Apollo Global Management LLC co-founder Marc Rowan said he sees many signs of a bubble in the credit markets that could lead to another financial crisis.
“All the danger signs are there of a future crisis,” Rowan said today at the Milken Institute Global Conference in Beverly Hills, California. “We’re back to doing exactly the same things that were done in the credit markets during the crisis. Our job is to step wisely and try to avoid that.”
Rowan joins a growing chorus of regulators and investors, including Marathon Asset Management LP and DoubleLine Capital LP’s Jeffrey Gundlach, in expressing concern about aggressive underwriting standards as the Federal Reserve’s zero-interest policy extends into a sixth year. Rowan’s co-founder, Leon Black, echoed the concern at the conference today, saying loans with loose terms are being issued “fiercely.” Still, the debt is luring investors as defaults are near record lows and the U.S. economy strengthens.
“Money is incredibly easy,” Black, Apollo’s chief executive officer, said today. “Institutional memory doesn’t exist.”
The central bank, the Federal Deposit Insurance Corp. and the Office of the Comptroller of the Currency have warned in recent months that underwriting standards for speculative-grade issuers are weakening as investors become more willing to accept weaker terms.
“Of course we’re concerned” about credit markets, said Tad Rivelle, chief investment officer for U.S. fixed-income securities at TCW Group in Los Angeles. We’re in the “latter stages of the credit cycle.”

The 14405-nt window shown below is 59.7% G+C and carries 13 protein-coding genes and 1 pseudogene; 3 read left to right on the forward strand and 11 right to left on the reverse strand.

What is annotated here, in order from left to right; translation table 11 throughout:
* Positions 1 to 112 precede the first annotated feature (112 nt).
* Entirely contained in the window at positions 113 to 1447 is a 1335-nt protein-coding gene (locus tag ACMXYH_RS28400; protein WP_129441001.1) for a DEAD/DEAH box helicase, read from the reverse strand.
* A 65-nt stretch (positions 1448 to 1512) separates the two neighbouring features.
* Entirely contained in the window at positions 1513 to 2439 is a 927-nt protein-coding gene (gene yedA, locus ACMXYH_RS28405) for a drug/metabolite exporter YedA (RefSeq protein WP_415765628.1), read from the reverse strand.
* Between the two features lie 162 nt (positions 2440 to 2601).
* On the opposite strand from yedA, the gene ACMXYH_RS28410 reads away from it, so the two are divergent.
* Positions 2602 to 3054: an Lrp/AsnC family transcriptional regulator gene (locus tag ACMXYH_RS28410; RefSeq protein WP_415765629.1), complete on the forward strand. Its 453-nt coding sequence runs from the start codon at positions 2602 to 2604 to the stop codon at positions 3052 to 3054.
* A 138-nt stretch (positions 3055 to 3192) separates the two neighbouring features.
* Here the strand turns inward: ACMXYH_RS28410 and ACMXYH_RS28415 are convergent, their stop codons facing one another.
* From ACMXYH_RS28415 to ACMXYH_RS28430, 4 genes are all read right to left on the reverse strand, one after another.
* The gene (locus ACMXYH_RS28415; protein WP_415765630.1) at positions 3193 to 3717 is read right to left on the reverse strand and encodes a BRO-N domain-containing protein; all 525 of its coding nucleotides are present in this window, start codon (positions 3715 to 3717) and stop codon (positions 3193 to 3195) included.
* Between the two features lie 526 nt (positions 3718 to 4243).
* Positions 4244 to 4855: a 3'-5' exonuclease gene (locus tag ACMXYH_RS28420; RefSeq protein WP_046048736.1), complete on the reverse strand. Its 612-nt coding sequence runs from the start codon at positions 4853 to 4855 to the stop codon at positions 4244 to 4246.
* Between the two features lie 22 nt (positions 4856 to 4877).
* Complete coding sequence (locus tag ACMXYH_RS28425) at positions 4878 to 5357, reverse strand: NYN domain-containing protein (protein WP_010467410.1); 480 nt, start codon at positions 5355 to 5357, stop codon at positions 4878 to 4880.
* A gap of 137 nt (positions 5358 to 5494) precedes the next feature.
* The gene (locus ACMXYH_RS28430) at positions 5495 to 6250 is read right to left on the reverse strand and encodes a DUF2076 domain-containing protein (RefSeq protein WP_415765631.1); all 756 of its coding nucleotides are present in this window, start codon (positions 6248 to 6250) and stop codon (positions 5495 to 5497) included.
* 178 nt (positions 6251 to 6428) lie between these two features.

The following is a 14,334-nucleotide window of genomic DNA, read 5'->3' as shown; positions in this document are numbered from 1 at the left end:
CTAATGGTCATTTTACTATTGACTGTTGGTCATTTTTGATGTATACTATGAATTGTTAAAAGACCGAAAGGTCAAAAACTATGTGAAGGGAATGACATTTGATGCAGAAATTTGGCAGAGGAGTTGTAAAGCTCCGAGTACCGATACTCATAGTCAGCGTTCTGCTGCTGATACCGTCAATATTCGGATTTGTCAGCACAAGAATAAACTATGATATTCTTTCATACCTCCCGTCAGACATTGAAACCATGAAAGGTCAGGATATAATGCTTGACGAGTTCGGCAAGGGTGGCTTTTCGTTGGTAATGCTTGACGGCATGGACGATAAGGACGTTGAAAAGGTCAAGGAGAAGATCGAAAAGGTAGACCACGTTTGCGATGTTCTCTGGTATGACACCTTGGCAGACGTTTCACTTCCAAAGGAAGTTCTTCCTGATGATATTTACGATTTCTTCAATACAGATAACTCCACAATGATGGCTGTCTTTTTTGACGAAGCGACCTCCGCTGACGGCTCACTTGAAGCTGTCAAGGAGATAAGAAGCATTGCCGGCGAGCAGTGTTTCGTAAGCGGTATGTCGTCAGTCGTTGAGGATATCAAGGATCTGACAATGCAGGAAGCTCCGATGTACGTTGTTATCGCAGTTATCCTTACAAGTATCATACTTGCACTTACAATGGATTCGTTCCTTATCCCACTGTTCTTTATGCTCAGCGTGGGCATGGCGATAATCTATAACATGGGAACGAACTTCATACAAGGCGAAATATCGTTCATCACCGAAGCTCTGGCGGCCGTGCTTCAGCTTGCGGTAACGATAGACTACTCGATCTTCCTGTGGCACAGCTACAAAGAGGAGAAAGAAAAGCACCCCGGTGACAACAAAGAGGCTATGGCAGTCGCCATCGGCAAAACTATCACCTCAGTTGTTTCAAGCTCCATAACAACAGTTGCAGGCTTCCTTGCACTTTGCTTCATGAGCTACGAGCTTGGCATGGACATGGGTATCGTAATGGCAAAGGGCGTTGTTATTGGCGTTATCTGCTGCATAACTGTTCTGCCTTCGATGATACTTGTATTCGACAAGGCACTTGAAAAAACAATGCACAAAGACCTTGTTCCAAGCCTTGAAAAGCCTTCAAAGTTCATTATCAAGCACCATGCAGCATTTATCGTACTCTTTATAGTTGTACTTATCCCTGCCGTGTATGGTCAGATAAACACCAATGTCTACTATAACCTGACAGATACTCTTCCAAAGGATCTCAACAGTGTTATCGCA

Leverage, or debt to earnings before interest, taxes, depreciation and amortization for U.S. speculative-grade borrowers tracked by Standard & Poor’s Capital IQ Leveraged Commentary and Data, has risen to a multiple of more than 5 times this month from 4.1 last April and the post-crisis low of 3.5 in February 2009.
The average yield on junk bonds at 6 percent compares with a 10-year average of 9 percent, Bank of America Merrill Lynch index data show. Companies have tapped into the soaring investor appetite for high-yielding assets with record sales of $380.3 billion of junk bonds last year, according to data compiled by Bloomberg. This year’s issuance has mirrored the pace with $118.8 billion already raised by speculative-grade borrowers, Bloomberg data show.
“Will the search for yield come to tears?” JPMorgan Chase & Co. strategists led by Jan Loeys wrote in an April 25 report. “Eventually, yes.” But not, at least, until probably next year, according to the strategists, who maintain a positive outlook for now on U.S. speculative-grade debt.
While the overall weakening of credit standards is “a disturbing trend, I don’t see anything in the course of the next year or so” to disrupt it, Scott Minerd, global chief investment officer for Guggenheim Partners LLC, said in an interview. “Bull markets don’t die of old age. They die of exogenous events.”
Investors have flocked to leveraged loans and other forms of credit as the Fed keeps interest rates near zero. Cheap money driven by the central bank has resulted in high prices for companies, keeping private-equity firms such as Apollo largely on the sidelines. Leveraged buyouts worth more than $500 million are, on average, valued at 9.5 to 10 times companies’ Ebitda in the U.S. and Europe, said Black.
“It’s still, in our view, not a robust environment for private equity,” said Black, adding that he doesn’t believe interest rates will rise before 2015. “Lower interest rates mean very full prices. It’s still a better time to sell than to buy.”
Black, Rowan and Josh Harris founded New York-based Apollo in 1990. The firm in January finished gathering $18.4 billion for its eighth buyout fund, the largest private-equity pool raised since the financial crisis.